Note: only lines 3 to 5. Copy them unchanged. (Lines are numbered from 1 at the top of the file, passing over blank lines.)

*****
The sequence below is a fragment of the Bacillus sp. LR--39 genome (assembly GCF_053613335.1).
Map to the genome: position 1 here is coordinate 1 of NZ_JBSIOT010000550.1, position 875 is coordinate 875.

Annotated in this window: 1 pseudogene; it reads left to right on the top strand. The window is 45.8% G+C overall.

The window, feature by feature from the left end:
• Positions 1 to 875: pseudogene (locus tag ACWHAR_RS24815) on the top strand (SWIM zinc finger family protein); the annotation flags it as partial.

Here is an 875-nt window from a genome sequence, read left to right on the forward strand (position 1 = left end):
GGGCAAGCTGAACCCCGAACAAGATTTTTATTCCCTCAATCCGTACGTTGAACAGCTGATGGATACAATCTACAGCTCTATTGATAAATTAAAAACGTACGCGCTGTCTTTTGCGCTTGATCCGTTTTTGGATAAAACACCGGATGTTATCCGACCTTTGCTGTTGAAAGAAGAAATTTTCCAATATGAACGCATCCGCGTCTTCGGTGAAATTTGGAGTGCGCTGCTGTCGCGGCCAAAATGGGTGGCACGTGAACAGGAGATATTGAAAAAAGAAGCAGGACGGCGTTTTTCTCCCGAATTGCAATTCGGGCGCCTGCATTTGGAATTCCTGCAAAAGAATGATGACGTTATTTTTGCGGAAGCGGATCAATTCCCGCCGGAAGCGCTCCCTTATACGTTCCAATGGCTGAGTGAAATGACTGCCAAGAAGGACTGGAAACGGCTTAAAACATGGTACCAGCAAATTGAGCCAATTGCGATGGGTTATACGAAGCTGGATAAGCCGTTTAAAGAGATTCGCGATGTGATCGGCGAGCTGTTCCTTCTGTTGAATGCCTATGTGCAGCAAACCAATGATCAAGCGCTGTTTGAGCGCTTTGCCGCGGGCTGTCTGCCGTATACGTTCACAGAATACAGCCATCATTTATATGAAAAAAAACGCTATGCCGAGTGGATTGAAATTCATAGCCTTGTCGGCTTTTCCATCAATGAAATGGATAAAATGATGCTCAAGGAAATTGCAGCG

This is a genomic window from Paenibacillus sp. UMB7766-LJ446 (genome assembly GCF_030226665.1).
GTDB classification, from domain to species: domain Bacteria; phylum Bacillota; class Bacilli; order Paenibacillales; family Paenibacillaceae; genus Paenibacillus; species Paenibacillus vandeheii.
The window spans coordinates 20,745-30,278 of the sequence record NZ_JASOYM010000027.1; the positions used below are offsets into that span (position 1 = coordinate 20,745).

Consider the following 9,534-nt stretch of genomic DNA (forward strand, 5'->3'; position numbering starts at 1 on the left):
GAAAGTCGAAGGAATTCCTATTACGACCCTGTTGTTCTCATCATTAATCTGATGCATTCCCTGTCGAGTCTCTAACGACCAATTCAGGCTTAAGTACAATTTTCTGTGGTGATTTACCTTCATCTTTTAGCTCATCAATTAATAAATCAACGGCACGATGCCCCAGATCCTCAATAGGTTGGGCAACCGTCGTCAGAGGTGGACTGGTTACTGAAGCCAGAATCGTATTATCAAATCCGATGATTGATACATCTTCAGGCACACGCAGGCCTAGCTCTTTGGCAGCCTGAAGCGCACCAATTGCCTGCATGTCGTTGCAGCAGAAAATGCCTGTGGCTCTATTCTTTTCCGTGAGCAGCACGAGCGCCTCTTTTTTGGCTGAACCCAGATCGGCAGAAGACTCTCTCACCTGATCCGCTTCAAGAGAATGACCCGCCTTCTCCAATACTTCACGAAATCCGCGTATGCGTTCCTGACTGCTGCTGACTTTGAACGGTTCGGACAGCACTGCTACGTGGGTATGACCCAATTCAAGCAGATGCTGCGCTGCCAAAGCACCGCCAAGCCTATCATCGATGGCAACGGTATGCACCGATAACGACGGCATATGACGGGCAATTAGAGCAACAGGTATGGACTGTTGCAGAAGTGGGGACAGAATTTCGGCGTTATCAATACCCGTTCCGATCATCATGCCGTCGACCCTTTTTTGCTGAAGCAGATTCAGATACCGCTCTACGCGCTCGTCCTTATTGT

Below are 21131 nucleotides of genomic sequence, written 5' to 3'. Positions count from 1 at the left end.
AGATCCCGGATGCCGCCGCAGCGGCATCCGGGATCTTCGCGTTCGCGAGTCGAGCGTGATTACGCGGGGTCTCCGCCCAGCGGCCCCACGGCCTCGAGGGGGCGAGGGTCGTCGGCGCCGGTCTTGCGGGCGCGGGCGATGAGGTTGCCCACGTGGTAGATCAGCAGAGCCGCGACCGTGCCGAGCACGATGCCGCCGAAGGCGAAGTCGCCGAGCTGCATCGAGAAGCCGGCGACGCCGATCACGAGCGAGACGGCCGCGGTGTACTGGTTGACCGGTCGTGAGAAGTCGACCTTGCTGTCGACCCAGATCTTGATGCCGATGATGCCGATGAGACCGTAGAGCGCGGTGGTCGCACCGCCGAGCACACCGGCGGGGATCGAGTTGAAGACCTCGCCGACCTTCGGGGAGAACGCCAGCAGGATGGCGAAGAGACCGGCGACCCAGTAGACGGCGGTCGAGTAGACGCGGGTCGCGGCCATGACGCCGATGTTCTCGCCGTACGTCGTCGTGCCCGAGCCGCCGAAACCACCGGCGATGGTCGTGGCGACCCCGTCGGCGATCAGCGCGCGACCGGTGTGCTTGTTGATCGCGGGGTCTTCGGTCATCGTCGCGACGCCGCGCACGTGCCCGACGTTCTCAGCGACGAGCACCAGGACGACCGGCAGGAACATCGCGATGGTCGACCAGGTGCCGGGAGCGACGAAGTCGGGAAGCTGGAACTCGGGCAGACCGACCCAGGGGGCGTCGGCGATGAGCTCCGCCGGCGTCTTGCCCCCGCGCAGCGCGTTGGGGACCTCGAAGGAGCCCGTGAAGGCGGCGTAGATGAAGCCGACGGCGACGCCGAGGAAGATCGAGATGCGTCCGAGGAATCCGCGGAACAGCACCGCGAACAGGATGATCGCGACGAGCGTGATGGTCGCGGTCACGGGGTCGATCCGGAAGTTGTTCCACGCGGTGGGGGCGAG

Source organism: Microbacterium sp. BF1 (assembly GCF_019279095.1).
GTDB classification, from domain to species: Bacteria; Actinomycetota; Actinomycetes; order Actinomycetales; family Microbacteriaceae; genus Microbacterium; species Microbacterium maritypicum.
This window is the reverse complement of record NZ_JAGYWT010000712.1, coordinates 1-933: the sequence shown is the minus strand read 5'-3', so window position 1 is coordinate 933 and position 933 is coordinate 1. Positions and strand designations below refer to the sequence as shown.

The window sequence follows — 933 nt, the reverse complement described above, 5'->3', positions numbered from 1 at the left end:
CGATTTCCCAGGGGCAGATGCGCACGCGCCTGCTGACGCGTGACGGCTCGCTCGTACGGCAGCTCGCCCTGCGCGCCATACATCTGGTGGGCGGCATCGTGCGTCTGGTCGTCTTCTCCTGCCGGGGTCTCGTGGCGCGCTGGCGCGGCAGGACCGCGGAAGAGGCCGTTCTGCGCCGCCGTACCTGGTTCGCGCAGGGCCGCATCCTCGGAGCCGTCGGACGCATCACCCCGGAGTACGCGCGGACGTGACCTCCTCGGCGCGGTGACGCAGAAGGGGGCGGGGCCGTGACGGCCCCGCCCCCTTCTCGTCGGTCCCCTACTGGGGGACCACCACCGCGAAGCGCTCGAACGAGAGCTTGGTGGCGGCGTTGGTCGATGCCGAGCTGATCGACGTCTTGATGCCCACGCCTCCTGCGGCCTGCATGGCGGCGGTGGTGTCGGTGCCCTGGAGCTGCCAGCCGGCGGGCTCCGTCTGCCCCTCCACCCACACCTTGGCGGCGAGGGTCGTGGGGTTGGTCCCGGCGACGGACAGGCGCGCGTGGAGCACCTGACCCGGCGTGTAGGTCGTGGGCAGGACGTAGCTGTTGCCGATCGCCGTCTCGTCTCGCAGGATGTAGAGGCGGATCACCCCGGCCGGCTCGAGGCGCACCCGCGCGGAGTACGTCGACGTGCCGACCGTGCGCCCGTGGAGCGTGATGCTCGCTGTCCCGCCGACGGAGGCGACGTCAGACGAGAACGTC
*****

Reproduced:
Annotated in this window: 1 pseudogene; it reads left to right on the top strand. The window is 45.8% G+C overall.

The window, feature by feature from the left end:
• Positions 1 to 875: pseudogene (locus tag ACWHAR_RS24815) on the top strand (SWIM zinc finger family protein); the annotation flags it as partial.